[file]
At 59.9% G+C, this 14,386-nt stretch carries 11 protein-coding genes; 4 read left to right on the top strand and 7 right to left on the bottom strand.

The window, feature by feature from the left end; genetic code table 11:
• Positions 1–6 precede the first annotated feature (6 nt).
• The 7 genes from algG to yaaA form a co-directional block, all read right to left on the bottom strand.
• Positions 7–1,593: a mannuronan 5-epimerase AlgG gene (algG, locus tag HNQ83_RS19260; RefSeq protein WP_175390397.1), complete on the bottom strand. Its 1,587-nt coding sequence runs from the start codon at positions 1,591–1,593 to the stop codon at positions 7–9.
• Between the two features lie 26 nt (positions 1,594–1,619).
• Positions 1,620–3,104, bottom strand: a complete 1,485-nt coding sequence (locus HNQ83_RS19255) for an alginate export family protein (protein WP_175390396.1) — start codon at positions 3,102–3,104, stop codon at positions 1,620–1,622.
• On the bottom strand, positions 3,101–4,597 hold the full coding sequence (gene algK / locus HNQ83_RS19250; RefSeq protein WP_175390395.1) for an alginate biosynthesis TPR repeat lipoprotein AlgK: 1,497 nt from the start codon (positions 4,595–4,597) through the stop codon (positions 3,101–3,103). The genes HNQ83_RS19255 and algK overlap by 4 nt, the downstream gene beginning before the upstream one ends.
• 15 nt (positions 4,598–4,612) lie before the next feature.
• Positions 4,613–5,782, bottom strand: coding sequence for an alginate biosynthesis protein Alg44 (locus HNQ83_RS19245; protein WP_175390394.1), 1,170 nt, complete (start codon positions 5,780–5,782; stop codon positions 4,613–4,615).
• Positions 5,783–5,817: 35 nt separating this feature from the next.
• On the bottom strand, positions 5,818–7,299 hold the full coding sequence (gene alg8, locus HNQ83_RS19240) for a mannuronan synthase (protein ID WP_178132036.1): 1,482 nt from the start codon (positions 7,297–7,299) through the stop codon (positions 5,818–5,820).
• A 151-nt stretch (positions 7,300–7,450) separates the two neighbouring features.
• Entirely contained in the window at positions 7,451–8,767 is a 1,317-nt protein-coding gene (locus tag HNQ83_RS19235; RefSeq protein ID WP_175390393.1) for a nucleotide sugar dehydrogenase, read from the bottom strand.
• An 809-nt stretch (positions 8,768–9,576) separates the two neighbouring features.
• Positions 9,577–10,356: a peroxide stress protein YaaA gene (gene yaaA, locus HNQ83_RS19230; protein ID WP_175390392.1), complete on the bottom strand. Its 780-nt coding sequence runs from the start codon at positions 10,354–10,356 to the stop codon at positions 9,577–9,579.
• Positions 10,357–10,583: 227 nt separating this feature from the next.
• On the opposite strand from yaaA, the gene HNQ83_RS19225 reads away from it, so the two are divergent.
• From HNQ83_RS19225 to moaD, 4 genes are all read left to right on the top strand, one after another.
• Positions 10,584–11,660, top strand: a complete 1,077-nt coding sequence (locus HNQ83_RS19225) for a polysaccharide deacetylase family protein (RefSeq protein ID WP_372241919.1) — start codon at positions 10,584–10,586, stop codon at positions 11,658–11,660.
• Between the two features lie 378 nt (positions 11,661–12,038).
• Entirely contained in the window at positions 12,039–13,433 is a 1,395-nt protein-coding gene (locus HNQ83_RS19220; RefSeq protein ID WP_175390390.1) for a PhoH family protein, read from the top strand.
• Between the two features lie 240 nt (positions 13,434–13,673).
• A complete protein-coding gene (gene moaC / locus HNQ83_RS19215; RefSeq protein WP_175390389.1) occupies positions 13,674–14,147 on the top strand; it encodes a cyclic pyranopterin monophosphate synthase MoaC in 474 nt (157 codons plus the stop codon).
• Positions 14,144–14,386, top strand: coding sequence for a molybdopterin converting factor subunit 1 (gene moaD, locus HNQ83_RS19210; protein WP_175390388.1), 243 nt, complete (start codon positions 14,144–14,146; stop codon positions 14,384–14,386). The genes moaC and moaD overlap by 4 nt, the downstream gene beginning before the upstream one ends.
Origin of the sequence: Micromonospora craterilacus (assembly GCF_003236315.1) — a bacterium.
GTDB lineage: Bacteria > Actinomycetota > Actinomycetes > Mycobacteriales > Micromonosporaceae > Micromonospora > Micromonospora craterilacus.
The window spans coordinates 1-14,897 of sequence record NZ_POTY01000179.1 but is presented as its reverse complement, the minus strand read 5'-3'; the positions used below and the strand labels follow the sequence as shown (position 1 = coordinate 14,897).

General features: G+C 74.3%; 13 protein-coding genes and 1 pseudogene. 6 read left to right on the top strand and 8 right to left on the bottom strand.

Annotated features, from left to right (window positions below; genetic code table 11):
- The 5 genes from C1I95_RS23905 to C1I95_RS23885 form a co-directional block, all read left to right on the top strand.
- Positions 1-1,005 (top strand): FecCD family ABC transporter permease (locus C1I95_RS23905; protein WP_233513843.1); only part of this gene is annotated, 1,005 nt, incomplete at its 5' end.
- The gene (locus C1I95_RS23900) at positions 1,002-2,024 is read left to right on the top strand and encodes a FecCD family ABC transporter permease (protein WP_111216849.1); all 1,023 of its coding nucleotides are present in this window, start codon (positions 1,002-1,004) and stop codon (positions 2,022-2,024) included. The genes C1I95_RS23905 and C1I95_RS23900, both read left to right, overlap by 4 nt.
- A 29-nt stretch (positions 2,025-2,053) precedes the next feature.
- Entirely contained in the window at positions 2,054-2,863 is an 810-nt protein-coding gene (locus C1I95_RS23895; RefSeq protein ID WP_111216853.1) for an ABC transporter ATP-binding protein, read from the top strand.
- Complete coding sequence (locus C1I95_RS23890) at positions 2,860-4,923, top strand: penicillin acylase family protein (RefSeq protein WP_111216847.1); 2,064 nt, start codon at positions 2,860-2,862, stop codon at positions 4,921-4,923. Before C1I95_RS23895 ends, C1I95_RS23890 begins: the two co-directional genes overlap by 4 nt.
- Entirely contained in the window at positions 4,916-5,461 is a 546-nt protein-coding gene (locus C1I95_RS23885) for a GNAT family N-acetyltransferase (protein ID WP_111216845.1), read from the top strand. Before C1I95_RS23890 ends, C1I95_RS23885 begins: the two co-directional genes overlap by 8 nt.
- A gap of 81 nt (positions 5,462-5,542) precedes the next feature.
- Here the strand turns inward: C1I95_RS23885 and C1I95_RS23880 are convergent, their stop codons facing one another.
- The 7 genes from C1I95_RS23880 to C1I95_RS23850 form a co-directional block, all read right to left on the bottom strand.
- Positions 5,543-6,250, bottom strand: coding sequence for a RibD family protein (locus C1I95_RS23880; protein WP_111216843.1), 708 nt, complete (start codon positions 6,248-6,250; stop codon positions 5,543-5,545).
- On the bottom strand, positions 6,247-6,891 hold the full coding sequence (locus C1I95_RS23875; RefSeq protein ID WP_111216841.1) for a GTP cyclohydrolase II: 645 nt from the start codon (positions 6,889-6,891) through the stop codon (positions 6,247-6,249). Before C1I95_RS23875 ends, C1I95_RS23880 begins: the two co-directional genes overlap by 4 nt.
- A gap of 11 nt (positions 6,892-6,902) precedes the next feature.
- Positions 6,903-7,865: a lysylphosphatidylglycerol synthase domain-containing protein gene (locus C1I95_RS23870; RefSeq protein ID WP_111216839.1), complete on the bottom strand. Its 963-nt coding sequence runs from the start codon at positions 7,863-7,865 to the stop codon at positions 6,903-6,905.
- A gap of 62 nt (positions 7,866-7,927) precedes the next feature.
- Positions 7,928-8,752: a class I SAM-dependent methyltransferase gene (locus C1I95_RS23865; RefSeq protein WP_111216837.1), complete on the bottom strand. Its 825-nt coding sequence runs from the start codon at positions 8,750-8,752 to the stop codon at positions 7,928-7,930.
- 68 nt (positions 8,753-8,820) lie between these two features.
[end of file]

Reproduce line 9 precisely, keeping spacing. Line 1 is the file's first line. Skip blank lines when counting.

• 15 nt (positions 4,598–4,612) lie before the next feature.